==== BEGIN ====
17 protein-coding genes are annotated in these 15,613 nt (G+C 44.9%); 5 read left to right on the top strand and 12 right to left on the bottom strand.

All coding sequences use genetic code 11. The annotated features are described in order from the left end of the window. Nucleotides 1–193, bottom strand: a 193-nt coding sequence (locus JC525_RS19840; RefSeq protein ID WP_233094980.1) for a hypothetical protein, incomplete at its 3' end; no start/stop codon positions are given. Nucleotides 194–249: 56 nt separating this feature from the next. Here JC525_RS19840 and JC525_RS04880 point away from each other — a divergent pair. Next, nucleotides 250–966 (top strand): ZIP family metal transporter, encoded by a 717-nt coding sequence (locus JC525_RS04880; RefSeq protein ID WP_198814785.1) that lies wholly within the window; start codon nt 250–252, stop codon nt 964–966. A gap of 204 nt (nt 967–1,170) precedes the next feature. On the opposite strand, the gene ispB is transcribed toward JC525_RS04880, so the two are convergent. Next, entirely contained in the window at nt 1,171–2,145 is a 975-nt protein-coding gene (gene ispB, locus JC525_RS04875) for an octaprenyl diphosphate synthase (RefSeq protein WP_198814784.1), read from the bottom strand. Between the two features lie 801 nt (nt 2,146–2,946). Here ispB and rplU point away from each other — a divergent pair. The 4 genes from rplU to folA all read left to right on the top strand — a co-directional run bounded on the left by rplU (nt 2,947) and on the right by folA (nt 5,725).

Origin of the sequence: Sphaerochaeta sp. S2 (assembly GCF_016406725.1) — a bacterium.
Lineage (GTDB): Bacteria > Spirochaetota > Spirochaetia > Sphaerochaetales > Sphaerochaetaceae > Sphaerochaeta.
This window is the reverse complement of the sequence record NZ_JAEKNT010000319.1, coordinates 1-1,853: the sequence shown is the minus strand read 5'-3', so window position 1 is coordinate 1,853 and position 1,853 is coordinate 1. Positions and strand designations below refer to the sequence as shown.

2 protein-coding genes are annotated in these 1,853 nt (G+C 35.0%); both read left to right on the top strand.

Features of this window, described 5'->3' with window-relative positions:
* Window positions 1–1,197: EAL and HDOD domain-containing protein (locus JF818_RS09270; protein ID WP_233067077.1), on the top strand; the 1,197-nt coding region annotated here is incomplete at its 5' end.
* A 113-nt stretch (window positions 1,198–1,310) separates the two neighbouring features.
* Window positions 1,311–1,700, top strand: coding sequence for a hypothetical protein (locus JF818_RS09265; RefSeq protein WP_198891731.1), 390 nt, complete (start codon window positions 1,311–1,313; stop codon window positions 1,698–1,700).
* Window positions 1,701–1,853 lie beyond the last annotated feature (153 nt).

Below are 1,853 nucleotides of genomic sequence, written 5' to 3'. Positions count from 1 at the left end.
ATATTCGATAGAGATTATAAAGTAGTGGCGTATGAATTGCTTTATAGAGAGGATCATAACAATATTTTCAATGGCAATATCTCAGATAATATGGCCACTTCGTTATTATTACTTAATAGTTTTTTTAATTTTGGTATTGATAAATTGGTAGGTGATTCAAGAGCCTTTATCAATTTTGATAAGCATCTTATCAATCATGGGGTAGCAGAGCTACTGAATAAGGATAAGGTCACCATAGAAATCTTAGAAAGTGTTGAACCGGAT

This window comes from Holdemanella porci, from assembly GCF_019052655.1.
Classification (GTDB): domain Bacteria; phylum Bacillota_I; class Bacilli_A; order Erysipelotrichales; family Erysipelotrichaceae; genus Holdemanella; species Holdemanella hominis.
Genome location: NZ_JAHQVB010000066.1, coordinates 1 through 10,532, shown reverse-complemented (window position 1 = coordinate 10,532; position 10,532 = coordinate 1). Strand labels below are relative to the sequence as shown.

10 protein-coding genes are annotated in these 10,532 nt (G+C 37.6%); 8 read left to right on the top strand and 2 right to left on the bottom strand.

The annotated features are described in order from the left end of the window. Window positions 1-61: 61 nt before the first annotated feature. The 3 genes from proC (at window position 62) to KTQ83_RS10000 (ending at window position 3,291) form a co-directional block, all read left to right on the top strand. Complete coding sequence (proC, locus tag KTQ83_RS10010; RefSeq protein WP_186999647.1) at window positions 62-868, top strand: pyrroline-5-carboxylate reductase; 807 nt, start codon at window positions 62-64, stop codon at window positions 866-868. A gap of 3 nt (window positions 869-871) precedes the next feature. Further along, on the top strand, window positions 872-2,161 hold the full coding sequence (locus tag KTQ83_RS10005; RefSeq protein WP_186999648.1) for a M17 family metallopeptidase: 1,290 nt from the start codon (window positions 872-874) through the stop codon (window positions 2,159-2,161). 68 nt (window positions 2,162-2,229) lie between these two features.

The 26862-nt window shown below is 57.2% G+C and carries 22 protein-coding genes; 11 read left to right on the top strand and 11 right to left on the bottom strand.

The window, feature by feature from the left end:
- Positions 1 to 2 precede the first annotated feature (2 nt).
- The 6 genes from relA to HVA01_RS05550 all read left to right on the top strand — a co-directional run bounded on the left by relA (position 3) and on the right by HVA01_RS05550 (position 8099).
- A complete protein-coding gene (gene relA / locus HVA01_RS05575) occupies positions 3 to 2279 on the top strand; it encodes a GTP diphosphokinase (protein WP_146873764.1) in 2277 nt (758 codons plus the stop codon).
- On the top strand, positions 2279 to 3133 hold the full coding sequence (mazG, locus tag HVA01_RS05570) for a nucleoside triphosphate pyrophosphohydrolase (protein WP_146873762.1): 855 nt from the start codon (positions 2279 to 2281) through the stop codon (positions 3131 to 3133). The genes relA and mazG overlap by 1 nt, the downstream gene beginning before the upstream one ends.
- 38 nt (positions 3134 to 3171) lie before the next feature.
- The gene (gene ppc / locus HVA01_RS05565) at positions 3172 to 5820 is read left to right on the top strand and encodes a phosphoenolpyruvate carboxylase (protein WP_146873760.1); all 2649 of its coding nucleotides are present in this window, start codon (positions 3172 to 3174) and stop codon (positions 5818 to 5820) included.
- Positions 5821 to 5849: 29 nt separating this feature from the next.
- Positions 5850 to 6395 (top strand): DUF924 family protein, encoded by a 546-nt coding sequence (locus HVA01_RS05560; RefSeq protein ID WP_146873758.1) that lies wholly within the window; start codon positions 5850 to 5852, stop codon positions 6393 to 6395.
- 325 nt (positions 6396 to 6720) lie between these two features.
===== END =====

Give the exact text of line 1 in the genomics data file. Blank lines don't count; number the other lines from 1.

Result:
17 protein-coding genes are annotated in these 15,613 nt (G+C 44.9%); 5 read left to right on the top strand and 12 right to left on the bottom strand.